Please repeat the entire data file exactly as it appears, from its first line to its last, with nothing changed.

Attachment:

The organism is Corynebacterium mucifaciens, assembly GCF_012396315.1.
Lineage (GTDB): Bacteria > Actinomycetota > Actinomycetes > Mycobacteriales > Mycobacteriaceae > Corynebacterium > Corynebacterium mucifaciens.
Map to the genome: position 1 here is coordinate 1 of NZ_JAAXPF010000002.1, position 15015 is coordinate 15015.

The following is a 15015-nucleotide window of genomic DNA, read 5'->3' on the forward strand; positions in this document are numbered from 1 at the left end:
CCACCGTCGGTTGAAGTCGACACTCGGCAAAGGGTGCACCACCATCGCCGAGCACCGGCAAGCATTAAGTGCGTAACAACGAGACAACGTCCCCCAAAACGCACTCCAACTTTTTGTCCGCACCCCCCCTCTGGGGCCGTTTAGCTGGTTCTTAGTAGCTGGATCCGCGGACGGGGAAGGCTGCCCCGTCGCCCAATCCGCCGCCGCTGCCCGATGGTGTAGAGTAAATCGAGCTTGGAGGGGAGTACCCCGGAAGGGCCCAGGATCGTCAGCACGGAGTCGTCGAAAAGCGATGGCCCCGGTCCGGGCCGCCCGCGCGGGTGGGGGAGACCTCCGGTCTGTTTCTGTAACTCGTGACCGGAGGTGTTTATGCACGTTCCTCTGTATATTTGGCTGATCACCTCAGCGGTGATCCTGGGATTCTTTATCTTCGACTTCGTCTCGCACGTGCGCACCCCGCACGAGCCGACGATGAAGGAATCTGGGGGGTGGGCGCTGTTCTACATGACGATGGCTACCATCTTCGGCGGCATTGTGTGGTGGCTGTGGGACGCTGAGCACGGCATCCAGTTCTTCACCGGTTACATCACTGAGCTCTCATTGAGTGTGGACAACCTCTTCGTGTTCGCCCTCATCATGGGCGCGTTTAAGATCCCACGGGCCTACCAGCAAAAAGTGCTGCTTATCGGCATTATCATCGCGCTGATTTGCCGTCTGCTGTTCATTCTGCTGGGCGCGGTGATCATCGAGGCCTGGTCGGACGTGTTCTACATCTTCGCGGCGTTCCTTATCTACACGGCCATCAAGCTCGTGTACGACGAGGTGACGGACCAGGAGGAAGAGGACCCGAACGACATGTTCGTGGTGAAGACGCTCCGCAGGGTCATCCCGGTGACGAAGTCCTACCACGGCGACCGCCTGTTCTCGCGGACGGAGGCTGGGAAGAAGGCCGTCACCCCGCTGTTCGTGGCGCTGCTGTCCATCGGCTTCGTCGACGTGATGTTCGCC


The organism is Corynebacterium mucifaciens, assembly GCF_012396315.1.
Lineage (GTDB): Bacteria > Actinomycetota > Actinomycetes > Mycobacteriales > Mycobacteriaceae > Corynebacterium > Corynebacterium mucifaciens.
Map to the genome: position 1 here is coordinate 1 of NZ_JAAXPF010000002.1, position 15015 is coordinate 15015.

The following is a 15015-nucleotide window of genomic DNA, read 5'->3' on the forward strand; positions in this document are numbered from 1 at the left end:
CCACCGTCGGTTGAAGTCGACACTCGGCAAAGGGTGCACCACCATCGCCGAGCACCGGCAAGCATTAAGTGCGTAACAACGAGACAACGTCCCCCAAAACGCACTCCAACTTTTTGTCCGCACCCCCCCTCTGGGGCCGTTTAGCTGGTTCTTAGTAGCTGGATCCGCGGACGGGGAAGGCTGCCCCGTCGCCCAATCCGCCGCCGCTGCCCGATGGTGTAGAGTAAATCGAGCTTGGAGGGGAGTACCCCGGAAGGGCCCAGGATCGTCAGCACGGAGTCGTCGAAAAGCGATGGCCCCGGTCCGGGCCGCCCGCGCGGGTGGGGGAGACCTCCGGTCTGTTTCTGTAACTCGTGACCGGAGGTGTTTATGCACGTTCCTCTGTATATTTGGCTGATCACCTCAGCGGTGATCCTGGGATTCTTTATCTTCGACTTCGTCTCGCACGTGCGCACCCCGCACGAGCCGACGATGAAGGAATCTGGGGGGTGGGCGCTGTTCTACATGACGATGGCTACCATCTTCGGCGGCATTGTGTGGTGGCTGTGGGACGCTGAGCACGGCATCCAGTTCTTCACCGGTTACATCACTGAGCTCTCATTGAGTGTGGACAACCTCTTCGTGTTCGCCCTCATCATGGGCGCGTTTAAGATCCCACGGGCCTACCAGCAAAAAGTGCTGCTTATCGGCATTATCATCGCGCTGATTTGCCGTCTGCTGTTCATTCTGCTGGGCGCGGTGATCATCGAGGCCTGGTCGGACGTGTTCTACATCTTCGCGGCGTTCCTTATCTACACGGCCATCAAGCTCGTGTACGACGAGGTGACGGACCAGGAGGAAGAGGACCCGAACGACATGTTCGTGGTGAAGACGCTCCGCAGGGTCATCCCGGTGACGAAGTCCTACCACGGCGACCGCCTGTTCTCGCGGACGGAGGCTGGGAAGAAGGCCGTCACCCCGCTGTTCGTGGCGCTGCTGTCCATCGGCTTCGTCGACGTGATGTTCGCC